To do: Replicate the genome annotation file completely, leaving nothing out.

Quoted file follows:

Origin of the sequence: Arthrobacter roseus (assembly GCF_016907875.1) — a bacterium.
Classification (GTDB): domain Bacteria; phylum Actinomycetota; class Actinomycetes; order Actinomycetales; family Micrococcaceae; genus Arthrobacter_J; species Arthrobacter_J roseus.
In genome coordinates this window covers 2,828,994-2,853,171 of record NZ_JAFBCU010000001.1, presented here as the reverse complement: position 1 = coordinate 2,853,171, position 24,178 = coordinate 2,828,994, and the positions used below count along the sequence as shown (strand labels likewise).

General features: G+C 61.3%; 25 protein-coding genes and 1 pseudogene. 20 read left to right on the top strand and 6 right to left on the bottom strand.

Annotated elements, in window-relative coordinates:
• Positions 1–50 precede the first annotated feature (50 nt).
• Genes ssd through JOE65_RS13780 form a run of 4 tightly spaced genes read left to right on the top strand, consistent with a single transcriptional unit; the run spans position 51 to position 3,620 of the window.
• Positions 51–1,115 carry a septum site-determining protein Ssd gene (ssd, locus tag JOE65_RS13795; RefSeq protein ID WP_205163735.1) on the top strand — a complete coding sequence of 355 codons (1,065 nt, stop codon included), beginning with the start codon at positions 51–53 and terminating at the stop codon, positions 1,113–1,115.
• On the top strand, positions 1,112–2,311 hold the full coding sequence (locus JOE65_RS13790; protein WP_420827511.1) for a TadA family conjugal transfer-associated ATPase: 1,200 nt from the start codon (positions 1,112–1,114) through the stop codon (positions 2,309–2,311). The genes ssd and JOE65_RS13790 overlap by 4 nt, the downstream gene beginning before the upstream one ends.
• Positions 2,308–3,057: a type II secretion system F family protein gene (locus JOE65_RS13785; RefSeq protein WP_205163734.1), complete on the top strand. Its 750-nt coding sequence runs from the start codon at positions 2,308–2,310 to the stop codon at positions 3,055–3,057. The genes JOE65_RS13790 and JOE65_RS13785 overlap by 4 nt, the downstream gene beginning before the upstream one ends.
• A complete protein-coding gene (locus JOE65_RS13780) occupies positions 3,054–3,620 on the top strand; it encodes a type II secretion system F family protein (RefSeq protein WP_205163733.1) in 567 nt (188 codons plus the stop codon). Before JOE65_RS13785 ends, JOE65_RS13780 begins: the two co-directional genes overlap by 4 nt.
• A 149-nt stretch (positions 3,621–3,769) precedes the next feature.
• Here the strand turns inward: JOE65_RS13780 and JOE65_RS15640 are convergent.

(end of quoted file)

Origin of the sequence: Arthrobacter roseus (assembly GCF_016907875.1) — a bacterium.
Classification (GTDB): domain Bacteria; phylum Actinomycetota; class Actinomycetes; order Actinomycetales; family Micrococcaceae; genus Arthrobacter_J; species Arthrobacter_J roseus.
In genome coordinates this window covers 2,828,994-2,853,171 of record NZ_JAFBCU010000001.1, presented here as the reverse complement: position 1 = coordinate 2,853,171, position 24,178 = coordinate 2,828,994, and the positions used below count along the sequence as shown (strand labels likewise).

General features: G+C 61.3%; 25 protein-coding genes and 1 pseudogene. 20 read left to right on the top strand and 6 right to left on the bottom strand.

Annotated elements, in window-relative coordinates:
• Positions 1–50 precede the first annotated feature (50 nt).
• Genes ssd through JOE65_RS13780 form a run of 4 tightly spaced genes read left to right on the top strand, consistent with a single transcriptional unit; the run spans position 51 to position 3,620 of the window.
• Positions 51–1,115 carry a septum site-determining protein Ssd gene (ssd, locus tag JOE65_RS13795; RefSeq protein ID WP_205163735.1) on the top strand — a complete coding sequence of 355 codons (1,065 nt, stop codon included), beginning with the start codon at positions 51–53 and terminating at the stop codon, positions 1,113–1,115.
• On the top strand, positions 1,112–2,311 hold the full coding sequence (locus JOE65_RS13790; protein WP_420827511.1) for a TadA family conjugal transfer-associated ATPase: 1,200 nt from the start codon (positions 1,112–1,114) through the stop codon (positions 2,309–2,311). The genes ssd and JOE65_RS13790 overlap by 4 nt, the downstream gene beginning before the upstream one ends.
• Positions 2,308–3,057: a type II secretion system F family protein gene (locus JOE65_RS13785; RefSeq protein WP_205163734.1), complete on the top strand. Its 750-nt coding sequence runs from the start codon at positions 2,308–2,310 to the stop codon at positions 3,055–3,057. The genes JOE65_RS13790 and JOE65_RS13785 overlap by 4 nt, the downstream gene beginning before the upstream one ends.
• A complete protein-coding gene (locus JOE65_RS13780) occupies positions 3,054–3,620 on the top strand; it encodes a type II secretion system F family protein (RefSeq protein WP_205163733.1) in 567 nt (188 codons plus the stop codon). Before JOE65_RS13785 ends, JOE65_RS13780 begins: the two co-directional genes overlap by 4 nt.
• A 149-nt stretch (positions 3,621–3,769) precedes the next feature.
• Here the strand turns inward: JOE65_RS13780 and JOE65_RS15640 are convergent.